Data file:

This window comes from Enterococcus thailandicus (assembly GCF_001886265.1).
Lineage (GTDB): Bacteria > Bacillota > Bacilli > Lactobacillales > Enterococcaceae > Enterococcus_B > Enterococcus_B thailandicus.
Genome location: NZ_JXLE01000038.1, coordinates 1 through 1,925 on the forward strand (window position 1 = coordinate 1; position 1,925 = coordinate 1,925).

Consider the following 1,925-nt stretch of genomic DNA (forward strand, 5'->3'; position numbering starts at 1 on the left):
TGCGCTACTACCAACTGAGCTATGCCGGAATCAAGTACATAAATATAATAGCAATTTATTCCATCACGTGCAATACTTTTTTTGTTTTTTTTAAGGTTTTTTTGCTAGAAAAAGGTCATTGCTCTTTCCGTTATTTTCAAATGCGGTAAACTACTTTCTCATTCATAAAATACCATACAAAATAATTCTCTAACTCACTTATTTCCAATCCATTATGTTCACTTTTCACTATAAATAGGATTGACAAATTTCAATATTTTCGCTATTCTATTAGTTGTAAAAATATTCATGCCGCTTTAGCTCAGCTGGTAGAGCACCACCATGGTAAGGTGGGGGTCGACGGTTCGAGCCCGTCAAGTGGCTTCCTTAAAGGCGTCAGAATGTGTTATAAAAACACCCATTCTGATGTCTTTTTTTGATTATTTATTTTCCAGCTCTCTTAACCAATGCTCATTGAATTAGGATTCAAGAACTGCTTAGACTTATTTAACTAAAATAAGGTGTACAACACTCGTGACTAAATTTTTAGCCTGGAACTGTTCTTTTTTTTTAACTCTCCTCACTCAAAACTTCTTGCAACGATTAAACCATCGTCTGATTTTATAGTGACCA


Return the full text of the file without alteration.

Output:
This window comes from Enterococcus thailandicus (assembly GCF_001886265.1).
Lineage (GTDB): Bacteria > Bacillota > Bacilli > Lactobacillales > Enterococcaceae > Enterococcus_B > Enterococcus_B thailandicus.
Genome location: NZ_JXLE01000038.1, coordinates 1 through 1,925 on the forward strand (window position 1 = coordinate 1; position 1,925 = coordinate 1,925).

Consider the following 1,925-nt stretch of genomic DNA (forward strand, 5'->3'; position numbering starts at 1 on the left):
TGCGCTACTACCAACTGAGCTATGCCGGAATCAAGTACATAAATATAATAGCAATTTATTCCATCACGTGCAATACTTTTTTTGTTTTTTTTAAGGTTTTTTTGCTAGAAAAAGGTCATTGCTCTTTCCGTTATTTTCAAATGCGGTAAACTACTTTCTCATTCATAAAATACCATACAAAATAATTCTCTAACTCACTTATTTCCAATCCATTATGTTCACTTTTCACTATAAATAGGATTGACAAATTTCAATATTTTCGCTATTCTATTAGTTGTAAAAATATTCATGCCGCTTTAGCTCAGCTGGTAGAGCACCACCATGGTAAGGTGGGGGTCGACGGTTCGAGCCCGTCAAGTGGCTTCCTTAAAGGCGTCAGAATGTGTTATAAAAACACCCATTCTGATGTCTTTTTTTGATTATTTATTTTCCAGCTCTCTTAACCAATGCTCATTGAATTAGGATTCAAGAACTGCTTAGACTTATTTAACTAAAATAAGGTGTACAACACTCGTGACTAAATTTTTAGCCTGGAACTGTTCTTTTTTTTTAACTCTCCTCACTCAAAACTTCTTGCAACGATTAAACCATCGTCTGATTTTATAGTGACCA